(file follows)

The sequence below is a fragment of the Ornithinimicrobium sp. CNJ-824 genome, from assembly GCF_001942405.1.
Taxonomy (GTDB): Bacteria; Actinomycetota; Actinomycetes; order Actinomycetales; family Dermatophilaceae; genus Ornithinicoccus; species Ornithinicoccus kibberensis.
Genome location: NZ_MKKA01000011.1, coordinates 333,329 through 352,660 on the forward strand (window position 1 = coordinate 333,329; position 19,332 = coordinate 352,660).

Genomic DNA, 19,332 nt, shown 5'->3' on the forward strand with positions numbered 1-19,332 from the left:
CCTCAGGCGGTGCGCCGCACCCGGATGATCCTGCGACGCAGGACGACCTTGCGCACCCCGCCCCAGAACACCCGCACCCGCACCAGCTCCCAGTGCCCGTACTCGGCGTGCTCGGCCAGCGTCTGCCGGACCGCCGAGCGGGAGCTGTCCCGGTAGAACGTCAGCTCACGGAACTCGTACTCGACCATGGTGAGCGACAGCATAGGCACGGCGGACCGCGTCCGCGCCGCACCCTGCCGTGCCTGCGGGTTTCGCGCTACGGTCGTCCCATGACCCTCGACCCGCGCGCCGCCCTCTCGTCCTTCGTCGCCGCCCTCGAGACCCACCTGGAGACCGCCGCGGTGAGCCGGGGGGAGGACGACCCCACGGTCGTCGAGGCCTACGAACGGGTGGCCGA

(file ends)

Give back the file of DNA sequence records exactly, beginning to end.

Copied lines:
The sequence below is a fragment of the Ornithinimicrobium sp. CNJ-824 genome, from assembly GCF_001942405.1.
Taxonomy (GTDB): Bacteria; Actinomycetota; Actinomycetes; order Actinomycetales; family Dermatophilaceae; genus Ornithinicoccus; species Ornithinicoccus kibberensis.
Genome location: NZ_MKKA01000011.1, coordinates 333,329 through 352,660 on the forward strand (window position 1 = coordinate 333,329; position 19,332 = coordinate 352,660).

Genomic DNA, 19,332 nt, shown 5'->3' on the forward strand with positions numbered 1-19,332 from the left:
CCTCAGGCGGTGCGCCGCACCCGGATGATCCTGCGACGCAGGACGACCTTGCGCACCCCGCCCCAGAACACCCGCACCCGCACCAGCTCCCAGTGCCCGTACTCGGCGTGCTCGGCCAGCGTCTGCCGGACCGCCGAGCGGGAGCTGTCCCGGTAGAACGTCAGCTCACGGAACTCGTACTCGACCATGGTGAGCGACAGCATAGGCACGGCGGACCGCGTCCGCGCCGCACCCTGCCGTGCCTGCGGGTTTCGCGCTACGGTCGTCCCATGACCCTCGACCCGCGCGCCGCCCTCTCGTCCTTCGTCGCCGCCCTCGAGACCCACCTGGAGACCGCCGCGGTGAGCCGGGGGGAGGACGACCCCACGGTCGTCGAGGCCTACGAACGGGTGGCCGA